Athens City public school administrator found guilty and school fraud scheme
ATHENS, Ala. (WAFF) - The five people charged in a multi-million-dollar fraud scheme are awaiting their sentencing. However, there is a new civil suit heating up.
WAFF 48 spoke to a Huntsville attorney representing the hundreds of children who had their identities stolen for former Athens educators’ financial gain.
“How the school board allowed this particular superintendent to gain this much power to execute this scheme is concerning,” said Huntsville Attorney Will League.
On Friday, a federal grand jury found Rick Carter guilty of conspiracy to commit wire fraud, four counts of wire fraud, and two counts of aggravated identity theft.
Carter was the only one not to plea guilty in this case.
However, the other five educators from Athens City Schools, including ringleader former superintendent Trey Holladay, illegally enrolled thousands of private school students in virtual public schools for their financial gain.
Now, League has filed a civil lawsuit on behalf of the thousands of students whose identities were stolen.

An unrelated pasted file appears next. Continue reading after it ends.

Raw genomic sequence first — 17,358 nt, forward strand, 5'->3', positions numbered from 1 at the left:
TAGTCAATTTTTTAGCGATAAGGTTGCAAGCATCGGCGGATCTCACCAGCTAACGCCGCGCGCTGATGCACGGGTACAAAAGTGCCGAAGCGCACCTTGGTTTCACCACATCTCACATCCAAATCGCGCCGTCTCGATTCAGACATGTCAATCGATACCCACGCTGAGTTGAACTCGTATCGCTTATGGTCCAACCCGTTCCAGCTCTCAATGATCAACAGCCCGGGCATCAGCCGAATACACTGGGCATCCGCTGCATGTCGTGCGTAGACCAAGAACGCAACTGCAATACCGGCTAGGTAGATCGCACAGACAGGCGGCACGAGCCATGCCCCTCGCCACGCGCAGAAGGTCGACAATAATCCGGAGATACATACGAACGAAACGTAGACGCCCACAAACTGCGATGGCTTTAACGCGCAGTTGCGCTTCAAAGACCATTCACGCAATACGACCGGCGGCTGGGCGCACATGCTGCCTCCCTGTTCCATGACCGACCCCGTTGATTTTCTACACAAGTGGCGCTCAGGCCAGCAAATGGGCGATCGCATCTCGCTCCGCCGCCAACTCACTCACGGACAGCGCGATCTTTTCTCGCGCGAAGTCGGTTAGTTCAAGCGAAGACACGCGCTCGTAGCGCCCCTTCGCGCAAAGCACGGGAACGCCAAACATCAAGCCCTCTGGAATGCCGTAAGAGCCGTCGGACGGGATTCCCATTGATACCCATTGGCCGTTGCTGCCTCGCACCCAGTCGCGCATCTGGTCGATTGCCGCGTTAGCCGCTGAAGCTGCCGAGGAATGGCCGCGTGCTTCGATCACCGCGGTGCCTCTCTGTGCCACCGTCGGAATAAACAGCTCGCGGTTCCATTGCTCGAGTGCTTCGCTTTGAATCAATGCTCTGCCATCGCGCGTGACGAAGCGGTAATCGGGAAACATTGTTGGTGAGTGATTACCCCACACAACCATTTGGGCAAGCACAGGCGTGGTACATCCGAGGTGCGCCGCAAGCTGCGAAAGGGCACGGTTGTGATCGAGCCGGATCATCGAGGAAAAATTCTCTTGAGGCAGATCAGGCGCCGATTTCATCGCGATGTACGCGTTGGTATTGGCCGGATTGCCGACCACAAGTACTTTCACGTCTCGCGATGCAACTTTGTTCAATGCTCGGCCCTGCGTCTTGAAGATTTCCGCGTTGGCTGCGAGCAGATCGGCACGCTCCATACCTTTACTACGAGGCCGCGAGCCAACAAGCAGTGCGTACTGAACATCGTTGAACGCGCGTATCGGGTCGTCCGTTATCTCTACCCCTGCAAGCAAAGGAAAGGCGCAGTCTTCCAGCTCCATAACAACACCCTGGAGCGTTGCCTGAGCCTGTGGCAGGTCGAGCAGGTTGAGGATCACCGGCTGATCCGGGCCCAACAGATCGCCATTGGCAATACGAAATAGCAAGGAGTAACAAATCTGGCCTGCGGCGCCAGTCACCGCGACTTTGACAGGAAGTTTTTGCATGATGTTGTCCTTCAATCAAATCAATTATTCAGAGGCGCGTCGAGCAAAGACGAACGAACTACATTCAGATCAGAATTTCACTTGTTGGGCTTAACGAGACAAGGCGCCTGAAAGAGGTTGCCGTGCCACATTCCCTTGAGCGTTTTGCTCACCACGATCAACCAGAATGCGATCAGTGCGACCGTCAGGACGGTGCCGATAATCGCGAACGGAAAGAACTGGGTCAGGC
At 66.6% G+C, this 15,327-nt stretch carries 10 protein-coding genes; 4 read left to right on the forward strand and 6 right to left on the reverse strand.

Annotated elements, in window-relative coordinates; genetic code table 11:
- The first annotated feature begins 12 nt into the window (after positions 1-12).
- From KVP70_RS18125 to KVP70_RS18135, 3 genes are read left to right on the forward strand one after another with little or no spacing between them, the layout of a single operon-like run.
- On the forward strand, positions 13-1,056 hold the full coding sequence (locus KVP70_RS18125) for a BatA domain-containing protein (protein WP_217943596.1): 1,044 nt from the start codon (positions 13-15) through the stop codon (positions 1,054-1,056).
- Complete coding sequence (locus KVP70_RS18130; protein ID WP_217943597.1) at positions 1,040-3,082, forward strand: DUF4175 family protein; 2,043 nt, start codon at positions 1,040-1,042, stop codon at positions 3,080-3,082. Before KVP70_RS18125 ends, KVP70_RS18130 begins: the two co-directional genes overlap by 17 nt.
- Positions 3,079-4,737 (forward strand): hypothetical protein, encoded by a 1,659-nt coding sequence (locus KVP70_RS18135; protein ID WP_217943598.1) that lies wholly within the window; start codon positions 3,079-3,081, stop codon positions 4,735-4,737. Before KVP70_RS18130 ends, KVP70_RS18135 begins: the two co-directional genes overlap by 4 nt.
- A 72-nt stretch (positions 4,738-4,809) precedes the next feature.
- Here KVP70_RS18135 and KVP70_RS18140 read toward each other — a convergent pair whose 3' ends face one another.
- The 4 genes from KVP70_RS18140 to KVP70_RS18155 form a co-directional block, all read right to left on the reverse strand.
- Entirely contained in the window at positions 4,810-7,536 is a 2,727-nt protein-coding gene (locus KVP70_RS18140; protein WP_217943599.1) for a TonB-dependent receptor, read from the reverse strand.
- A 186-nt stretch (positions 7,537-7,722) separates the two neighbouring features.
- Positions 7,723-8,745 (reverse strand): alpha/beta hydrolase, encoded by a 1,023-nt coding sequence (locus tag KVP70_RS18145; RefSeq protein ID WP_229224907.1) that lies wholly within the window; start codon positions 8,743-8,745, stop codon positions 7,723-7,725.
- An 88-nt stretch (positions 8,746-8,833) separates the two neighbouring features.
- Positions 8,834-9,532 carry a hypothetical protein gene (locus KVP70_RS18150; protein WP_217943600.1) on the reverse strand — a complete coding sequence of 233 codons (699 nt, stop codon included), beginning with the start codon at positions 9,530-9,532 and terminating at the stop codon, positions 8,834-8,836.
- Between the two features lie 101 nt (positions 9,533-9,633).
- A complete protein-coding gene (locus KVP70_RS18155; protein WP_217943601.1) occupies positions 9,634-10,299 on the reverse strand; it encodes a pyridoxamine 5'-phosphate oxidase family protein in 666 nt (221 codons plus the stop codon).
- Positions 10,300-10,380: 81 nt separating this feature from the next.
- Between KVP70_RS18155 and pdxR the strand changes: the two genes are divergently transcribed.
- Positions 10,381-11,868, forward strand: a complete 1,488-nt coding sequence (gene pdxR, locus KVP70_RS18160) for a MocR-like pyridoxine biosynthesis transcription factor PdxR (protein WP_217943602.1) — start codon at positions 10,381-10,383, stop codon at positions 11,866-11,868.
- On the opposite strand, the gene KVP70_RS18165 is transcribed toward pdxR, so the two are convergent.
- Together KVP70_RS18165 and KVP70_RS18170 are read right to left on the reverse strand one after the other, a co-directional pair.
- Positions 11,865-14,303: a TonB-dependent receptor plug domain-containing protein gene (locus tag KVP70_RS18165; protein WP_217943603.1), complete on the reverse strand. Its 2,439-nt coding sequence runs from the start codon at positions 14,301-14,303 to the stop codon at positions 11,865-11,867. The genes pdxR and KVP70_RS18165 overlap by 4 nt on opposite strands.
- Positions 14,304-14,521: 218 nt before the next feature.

“They did not know that they were enrolled in renaissance online school in Athens. These are kids from the blackbelt, southern and middle Alabama. That’s why the co-conspirators used them from private schools down far away from Athens, thinking no one would find out,” said League.
But now, Holladay and his co-conspirators are facing prison time.
In April, former Limestone County Superintendent Tom Sisk, Gregory Corkren, and David Tutt pleaded guilty to the conspiracy charge. Corkren also pleaded guilty to one count of aggravated identity theft.
In December, Holladay pleaded to one count of conspiracy. Charges against his wife, Deborah, were dismissed.
“When you talk about an educator, it’s shocking that they would go this length not only to concoct and execute the scheme and then when the state of Alabama was on it they tried to cover it up and then continue the scheme, so basically I want to protect the student’s personal information that is now out there,” said League.
League said students, who had their identities stolen, will testify in court.
Meanwhile, the men behind the multi-million-dollar fraud scheme are awaiting their sentencing. Holladay will have his sentencing first at the end of March. Carter could face up to 20 years in person. His sentencing will be in the summer.
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